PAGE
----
Well Being

Children Can’t Understand Their Own Eating Disorders

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Children Can t Understand Their Own Eating Disorders child eating disorder 640x453 jpgContrary to common stereotypes, eating disorders do not simply afflict teenage girls, they also affect grown women, men, teenage boys, and children. Often times disordered eating patterns are overlooked in children because the illnesses manifest or are expressed differently. The medical community seems to finally be moving toward being capable of identifying and treating eating disorders in patients that have been historically ignored or treated as anomalies.

A study published in the January issue of the International Journal of Eating Disorders, indicates that different symptoms should be looked at when diagnosing children under twelve with eating disorders. The research was conducted a team from the Eating Disorders Program at Princess Margaret Hospital for Children and School of Paediatrics and Child Health lead by David A. Forbes, MBBS, FRACP. The study used 656 patients with eating disorders (104 children and 552 adolescents). Adolescents are defined as under 18-years-old and children as under 13-years-old.

DailyRX describes Forbes’ and his team’s methods:

A medical assessment and interviews were used to make the diagnosis of an eating disorder. A diagnosis of eating disorder was determined by meeting criteria for a psychiatric illness of eating disorder.


Both the patients and the parents gave interviews.

The patients reported on their attitudes about their weight and shape, their understanding of eating disorders and their eating habits and behaviors. This involved questions on laxative and diet pill use, binging, purging and exercising.


Doctors examined physical features like body weight, body temperature, blood pressure and heart rate. They also compared the patients’ body weight when they came to the emergency room with other weight measurements taken earlier in their life to determine amount of weight loss and how fast it was lost.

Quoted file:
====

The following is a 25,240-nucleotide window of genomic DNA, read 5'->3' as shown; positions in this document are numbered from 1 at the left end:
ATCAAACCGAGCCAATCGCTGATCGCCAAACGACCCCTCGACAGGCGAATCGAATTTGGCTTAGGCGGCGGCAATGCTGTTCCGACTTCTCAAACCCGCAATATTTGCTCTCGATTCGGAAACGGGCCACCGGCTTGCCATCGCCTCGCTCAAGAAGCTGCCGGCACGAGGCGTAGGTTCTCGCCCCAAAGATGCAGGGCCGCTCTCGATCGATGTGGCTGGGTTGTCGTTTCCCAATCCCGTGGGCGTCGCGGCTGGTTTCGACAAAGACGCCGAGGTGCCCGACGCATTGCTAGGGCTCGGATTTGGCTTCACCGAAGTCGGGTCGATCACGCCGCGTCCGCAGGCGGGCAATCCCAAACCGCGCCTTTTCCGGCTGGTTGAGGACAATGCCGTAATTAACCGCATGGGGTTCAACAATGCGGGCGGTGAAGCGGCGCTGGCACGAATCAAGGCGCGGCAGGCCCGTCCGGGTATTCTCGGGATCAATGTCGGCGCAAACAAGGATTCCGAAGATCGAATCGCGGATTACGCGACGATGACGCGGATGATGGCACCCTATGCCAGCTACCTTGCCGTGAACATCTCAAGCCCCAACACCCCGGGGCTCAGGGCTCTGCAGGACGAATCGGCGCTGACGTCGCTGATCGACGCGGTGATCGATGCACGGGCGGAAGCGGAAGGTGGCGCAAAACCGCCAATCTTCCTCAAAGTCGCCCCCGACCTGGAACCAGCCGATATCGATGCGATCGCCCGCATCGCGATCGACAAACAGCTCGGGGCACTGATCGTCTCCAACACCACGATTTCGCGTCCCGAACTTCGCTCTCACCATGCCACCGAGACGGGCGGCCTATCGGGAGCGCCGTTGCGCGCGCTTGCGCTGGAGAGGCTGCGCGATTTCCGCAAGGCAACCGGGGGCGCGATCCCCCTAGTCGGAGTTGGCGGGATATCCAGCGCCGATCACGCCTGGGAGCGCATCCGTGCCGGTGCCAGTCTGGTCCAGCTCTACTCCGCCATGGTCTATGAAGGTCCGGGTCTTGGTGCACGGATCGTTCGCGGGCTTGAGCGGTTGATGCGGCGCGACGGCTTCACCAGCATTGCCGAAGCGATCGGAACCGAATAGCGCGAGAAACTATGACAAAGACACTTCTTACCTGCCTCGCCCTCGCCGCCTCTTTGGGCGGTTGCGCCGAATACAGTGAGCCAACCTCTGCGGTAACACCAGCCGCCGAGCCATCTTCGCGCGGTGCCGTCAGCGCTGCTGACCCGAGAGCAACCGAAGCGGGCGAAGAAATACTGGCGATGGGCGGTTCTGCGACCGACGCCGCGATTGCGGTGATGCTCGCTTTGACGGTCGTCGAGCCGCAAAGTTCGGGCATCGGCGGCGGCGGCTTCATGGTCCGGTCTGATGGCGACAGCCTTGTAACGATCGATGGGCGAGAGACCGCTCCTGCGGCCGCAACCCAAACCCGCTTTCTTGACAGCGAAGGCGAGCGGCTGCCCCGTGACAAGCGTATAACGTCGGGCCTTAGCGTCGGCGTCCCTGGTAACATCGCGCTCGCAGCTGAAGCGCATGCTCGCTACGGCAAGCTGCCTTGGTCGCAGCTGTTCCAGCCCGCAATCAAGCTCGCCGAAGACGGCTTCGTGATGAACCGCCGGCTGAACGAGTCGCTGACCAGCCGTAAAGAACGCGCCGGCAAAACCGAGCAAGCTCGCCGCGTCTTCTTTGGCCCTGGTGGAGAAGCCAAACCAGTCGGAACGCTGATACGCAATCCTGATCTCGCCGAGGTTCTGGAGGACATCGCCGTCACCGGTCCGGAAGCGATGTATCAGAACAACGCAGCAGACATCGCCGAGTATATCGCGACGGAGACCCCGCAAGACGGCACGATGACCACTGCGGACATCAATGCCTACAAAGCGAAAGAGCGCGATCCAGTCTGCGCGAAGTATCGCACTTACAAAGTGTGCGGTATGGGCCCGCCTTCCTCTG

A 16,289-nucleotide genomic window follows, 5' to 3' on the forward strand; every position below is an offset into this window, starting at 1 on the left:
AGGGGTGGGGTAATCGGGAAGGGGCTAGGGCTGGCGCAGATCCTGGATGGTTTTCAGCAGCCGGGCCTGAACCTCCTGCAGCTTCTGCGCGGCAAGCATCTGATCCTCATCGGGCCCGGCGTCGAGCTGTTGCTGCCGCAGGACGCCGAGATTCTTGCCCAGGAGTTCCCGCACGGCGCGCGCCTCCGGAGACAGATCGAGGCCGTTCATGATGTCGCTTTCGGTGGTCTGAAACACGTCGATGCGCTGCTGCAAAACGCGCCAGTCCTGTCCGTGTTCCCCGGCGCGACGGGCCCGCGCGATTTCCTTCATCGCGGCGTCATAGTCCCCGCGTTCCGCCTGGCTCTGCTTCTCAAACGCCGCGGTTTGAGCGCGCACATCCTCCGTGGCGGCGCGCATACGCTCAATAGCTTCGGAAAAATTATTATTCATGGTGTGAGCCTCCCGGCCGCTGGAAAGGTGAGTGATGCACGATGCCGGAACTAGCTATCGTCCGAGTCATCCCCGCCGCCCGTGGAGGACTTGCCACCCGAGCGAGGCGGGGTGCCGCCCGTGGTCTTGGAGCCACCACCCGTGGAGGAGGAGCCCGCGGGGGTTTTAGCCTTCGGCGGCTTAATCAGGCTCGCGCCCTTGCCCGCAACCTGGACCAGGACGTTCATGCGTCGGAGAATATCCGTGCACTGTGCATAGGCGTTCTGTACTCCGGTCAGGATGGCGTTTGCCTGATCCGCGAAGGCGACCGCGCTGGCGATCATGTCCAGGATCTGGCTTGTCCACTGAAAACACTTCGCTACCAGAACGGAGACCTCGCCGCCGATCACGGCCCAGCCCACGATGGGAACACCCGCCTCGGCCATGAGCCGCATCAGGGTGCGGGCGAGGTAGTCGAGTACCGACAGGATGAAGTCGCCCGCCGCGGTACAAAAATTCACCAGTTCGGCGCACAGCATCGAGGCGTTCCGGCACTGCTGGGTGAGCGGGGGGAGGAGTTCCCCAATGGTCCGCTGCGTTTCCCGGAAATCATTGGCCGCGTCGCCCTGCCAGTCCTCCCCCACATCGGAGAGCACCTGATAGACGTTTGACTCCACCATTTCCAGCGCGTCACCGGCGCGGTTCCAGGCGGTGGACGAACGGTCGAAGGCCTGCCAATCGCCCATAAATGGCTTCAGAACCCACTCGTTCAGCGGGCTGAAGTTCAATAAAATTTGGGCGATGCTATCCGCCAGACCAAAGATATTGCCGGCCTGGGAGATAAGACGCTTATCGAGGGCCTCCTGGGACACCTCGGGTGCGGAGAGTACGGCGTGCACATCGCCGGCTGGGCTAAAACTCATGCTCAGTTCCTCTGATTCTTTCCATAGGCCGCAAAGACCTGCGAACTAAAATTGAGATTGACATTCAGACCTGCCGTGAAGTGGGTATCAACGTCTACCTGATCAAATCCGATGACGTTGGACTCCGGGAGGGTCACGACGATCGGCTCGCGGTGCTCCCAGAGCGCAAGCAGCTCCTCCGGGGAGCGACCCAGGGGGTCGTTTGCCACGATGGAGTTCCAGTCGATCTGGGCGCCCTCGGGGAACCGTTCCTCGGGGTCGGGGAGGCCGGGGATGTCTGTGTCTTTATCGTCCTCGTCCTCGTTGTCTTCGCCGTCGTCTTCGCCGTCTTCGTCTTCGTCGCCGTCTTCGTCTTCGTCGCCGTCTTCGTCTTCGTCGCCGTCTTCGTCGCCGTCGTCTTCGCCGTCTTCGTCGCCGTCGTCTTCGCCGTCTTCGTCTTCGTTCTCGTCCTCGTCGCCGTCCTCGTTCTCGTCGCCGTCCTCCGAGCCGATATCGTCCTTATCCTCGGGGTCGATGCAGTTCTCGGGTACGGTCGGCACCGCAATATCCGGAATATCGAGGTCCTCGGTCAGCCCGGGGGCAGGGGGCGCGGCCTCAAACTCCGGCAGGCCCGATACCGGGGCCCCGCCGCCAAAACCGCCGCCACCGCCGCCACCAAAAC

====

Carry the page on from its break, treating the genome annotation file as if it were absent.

The researchers compared the interview information given by both the patients and the parents and used both sets of information in their research.

Here are some of the study’s findings:

  • Over 82% of the children with eating disorders were girls
  • Over 95% of the adolescents with eating disorders were girls
  • The researchers were more likely to find an eating disorder in a boy 12-years-old and under than in a boy over 12.
  • Children were less likely than adolescents to be “concerned about their body weight or shape.”
  • Children showed less understanding about eating disorders compared to adolescents.
  • In children under 13-years-old, restraining from eating was their main symptom
  • Bulimia is more common in adolescents than in children (10.3% vs 1.9%)
  • Adolescents had lost an average of 20.4 % of their body weight at a rate of 3.2 pounds per month
  • Children had lost 17 % at a rate of 4.1 pounds per month.
  • Adolescents had been afflicted with their eating disorders for about nine months
  •  Children for about seven months
  • Blood pressure, heart rate, body temperature and body mass were comparable between both groups.

The team concluded that different standards must be set when it comes to evaluating children for eating disorders. They may have different symptoms, levels of visible severity, and they may not be articulate enough or be able to “recognize their eating disorder enough to be able to discuss it with a doctor.”

This study, like many others, shows that we know so very little about eating disorders and ahve been very limited by the information and biases we already have. We need to continue to research and find ways to help those suffering even if they deviate from the classic affluent white teenage anorexic.

via Daily RX//Image via Shutterstock